I’m editing today—juggling three different manuscripts. As both an editor and an author, I’m often asked if I do my own editing.

The answer is NOOOO. Having a fresh set of eyes on your piece is essential—even for those of us who already operate with excellent vision, grammar, and mechanical skills. Trust me when I say that those fresh eyes will find things you never thought about.

All that said, I do edit to the best of my ability before I ever send something to my editor.

Part of it is respect—both for my own sense of pride and her time. I want to pay that woman X amount of dollars to look at my work and say, ‘this is fantastic. It needs nothing.’ (Something that has never happened.)

Part of it is just my own anal retentiveness. I have a hard time letting go.

If that’s you, this is my process. Maybe it’ll be helpful for you, too.

I go through my scenes and make sure each one is vital to the story and moves it forward. Each scene should have these things, so I chart each to make sure I have everything. POV, scene goal [goal of POV character], motivation for scene goal [the why], conflict [to attaining goal], and disaster [the character should either not get what s/he wants, something worse should happen, or the character should attain goal, but have something go awry.]

Next, I look at my work at both the character level. For each main character, there should be an overarching GOAL, MOTIVATION, and CONFLICT. What does the character want? Why does s/he want it? And finally, what is standing in the way of them getting it? For added depth, they should have both an external and an internal goal. External goals are like…hurricanes. Bad people. A car accident. Internal conflicts are emotional ones. States of being.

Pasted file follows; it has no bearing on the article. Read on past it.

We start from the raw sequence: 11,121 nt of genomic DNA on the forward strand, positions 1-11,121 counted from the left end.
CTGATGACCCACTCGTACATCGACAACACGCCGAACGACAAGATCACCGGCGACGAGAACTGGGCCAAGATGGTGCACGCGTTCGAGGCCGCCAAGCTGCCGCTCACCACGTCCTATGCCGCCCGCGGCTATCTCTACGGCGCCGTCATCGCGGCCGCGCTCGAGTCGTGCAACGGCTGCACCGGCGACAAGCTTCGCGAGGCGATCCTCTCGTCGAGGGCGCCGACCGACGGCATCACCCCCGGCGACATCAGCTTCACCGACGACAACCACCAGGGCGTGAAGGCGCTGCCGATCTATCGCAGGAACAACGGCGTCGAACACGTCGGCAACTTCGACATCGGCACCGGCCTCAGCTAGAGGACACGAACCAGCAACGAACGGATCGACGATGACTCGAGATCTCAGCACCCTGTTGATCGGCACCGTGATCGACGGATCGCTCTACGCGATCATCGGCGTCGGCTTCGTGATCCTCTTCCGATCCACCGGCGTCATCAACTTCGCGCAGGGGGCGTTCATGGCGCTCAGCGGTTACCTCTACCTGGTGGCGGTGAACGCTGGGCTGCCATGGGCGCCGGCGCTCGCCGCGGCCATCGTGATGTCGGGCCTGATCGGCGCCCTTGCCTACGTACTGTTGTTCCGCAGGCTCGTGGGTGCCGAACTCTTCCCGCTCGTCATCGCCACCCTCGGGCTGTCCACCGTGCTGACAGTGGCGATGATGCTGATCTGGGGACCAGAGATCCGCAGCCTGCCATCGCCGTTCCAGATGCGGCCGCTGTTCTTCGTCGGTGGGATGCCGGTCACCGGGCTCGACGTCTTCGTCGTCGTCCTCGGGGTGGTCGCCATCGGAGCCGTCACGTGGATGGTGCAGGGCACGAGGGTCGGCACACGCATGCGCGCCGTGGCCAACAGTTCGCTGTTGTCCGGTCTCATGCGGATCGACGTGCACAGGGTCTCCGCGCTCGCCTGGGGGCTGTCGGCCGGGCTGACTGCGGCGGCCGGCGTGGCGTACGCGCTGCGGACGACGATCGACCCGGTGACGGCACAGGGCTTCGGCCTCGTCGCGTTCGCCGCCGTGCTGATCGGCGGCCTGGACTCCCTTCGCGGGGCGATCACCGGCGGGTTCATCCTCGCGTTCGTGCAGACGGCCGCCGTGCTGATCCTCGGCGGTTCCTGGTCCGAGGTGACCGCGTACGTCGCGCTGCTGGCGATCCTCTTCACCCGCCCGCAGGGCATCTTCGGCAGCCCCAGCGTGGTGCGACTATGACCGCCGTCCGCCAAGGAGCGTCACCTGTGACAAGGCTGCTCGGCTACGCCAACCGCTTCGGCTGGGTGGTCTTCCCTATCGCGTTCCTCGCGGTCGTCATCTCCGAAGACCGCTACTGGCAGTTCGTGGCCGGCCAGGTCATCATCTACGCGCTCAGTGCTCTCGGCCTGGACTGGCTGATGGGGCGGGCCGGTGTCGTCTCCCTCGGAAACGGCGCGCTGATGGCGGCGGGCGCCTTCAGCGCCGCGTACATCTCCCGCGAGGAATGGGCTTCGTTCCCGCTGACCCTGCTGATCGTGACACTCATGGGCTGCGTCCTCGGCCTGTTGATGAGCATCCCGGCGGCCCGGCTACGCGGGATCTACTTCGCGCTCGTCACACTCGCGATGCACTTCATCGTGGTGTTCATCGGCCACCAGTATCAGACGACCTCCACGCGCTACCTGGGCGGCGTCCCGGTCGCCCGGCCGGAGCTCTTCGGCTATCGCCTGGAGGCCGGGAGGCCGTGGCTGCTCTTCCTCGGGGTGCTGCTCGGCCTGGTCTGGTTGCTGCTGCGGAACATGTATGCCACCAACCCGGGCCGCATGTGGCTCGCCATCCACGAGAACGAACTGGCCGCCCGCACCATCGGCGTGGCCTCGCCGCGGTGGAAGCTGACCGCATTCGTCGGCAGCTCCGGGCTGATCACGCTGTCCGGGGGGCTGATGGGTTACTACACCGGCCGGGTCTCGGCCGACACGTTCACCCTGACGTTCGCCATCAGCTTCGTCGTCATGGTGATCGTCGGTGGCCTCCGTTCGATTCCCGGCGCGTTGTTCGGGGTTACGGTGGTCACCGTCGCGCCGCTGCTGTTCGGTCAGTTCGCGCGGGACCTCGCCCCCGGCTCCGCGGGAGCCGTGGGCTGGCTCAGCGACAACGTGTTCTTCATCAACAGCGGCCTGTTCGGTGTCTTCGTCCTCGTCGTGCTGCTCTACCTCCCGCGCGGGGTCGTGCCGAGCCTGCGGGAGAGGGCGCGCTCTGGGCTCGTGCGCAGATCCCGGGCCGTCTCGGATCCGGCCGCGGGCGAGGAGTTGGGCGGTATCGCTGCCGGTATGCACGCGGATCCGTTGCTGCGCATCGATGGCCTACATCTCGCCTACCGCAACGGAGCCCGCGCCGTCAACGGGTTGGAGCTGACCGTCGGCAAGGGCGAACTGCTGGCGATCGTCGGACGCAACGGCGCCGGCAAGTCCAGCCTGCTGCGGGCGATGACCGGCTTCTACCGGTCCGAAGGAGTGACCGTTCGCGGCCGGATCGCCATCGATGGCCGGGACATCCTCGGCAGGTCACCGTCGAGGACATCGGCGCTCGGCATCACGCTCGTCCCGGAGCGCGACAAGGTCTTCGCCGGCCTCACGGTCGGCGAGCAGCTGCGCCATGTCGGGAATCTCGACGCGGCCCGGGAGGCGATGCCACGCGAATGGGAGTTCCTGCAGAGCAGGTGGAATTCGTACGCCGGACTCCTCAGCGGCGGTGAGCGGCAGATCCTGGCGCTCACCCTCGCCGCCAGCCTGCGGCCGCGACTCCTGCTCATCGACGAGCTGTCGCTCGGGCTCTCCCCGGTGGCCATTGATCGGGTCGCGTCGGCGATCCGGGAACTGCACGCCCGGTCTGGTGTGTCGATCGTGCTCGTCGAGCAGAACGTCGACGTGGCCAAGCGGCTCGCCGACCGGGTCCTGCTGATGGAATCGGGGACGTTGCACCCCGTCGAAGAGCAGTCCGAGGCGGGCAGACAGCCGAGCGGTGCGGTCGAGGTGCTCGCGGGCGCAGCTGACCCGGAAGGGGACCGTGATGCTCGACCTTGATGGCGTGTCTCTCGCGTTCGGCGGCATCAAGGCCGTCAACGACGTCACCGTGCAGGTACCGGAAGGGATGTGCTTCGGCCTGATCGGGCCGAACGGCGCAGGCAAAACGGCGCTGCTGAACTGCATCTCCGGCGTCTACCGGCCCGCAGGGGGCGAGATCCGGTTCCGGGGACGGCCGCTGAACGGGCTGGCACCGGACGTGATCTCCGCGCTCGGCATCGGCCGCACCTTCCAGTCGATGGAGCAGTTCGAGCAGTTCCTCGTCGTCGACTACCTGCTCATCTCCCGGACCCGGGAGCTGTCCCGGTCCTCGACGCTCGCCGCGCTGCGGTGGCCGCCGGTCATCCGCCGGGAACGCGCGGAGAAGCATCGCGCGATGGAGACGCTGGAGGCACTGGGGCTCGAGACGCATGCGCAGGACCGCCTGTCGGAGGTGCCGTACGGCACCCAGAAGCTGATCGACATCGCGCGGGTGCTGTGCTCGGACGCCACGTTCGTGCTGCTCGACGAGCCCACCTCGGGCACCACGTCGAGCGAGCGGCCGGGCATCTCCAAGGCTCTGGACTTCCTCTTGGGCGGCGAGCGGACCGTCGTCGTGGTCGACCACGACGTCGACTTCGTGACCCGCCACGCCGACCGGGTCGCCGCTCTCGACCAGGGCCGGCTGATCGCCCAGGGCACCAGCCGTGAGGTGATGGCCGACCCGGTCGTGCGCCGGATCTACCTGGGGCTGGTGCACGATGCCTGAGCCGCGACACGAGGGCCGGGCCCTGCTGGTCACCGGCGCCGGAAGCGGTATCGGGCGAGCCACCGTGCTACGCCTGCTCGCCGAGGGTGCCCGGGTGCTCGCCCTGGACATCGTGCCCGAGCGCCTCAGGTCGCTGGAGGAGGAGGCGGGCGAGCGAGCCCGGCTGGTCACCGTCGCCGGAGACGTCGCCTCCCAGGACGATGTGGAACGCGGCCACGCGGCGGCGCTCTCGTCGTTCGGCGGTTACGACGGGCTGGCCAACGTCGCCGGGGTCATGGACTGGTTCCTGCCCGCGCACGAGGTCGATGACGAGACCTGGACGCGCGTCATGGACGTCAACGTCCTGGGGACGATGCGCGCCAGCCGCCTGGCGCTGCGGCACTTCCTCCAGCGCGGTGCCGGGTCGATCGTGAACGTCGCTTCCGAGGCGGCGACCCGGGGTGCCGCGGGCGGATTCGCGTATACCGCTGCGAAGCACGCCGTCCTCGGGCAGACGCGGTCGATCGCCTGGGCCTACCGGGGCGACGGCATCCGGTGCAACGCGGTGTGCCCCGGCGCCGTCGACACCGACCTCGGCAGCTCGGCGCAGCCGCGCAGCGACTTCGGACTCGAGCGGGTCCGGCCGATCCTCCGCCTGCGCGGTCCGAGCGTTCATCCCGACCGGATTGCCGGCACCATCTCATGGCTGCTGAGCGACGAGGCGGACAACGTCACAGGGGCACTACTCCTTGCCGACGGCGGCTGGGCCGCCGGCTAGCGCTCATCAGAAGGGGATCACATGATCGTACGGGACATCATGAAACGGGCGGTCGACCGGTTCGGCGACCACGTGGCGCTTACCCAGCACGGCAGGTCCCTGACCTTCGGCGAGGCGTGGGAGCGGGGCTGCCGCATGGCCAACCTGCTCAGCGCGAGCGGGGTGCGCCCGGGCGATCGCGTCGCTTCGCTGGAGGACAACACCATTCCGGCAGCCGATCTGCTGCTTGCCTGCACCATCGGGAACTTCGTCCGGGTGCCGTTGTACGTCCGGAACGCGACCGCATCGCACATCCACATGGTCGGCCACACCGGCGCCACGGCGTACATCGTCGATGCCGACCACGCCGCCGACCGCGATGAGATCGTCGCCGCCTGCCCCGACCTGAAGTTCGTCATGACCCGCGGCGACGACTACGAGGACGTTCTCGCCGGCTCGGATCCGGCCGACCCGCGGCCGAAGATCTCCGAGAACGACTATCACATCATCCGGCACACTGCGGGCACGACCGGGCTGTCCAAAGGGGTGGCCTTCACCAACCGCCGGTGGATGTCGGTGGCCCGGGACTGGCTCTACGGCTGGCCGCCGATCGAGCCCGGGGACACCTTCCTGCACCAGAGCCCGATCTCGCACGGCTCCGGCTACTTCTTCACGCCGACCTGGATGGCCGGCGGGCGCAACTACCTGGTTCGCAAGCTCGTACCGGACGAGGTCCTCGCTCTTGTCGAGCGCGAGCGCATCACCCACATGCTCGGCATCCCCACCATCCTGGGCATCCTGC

After this I look at the story level—specifically plot points. This is to ensure I have an adequate arc going on. I first chart the inciting incident, where the very first domino is tapped that sends the protagonist scuttling toward a goal. The protagonist’s goal should be established here. Then I check for the following:

2. The hook. Is it strong? Does it make you want to keep reading?

3. The midpoint. The protagonist gets new information that reveals the path toward goal achievement.

4. The quiet before the storm…rising action. All pieces are in place.

5. The black moment. The worst possible thing happens to the character in terms of goal. It’s soul crushing.

6. Resolution. How does the character ultimately achieve goal? Or does he? How would failure achieve something redemptive?

Each of these plot points should tie back to the character’s overarching G-M-C.

After I’ve done this, I open up my trusty ProWriting Aid and go to town on grammar, fluidity, and  

style issues.

I hope this is helpful. Let me know if you have questions or comments!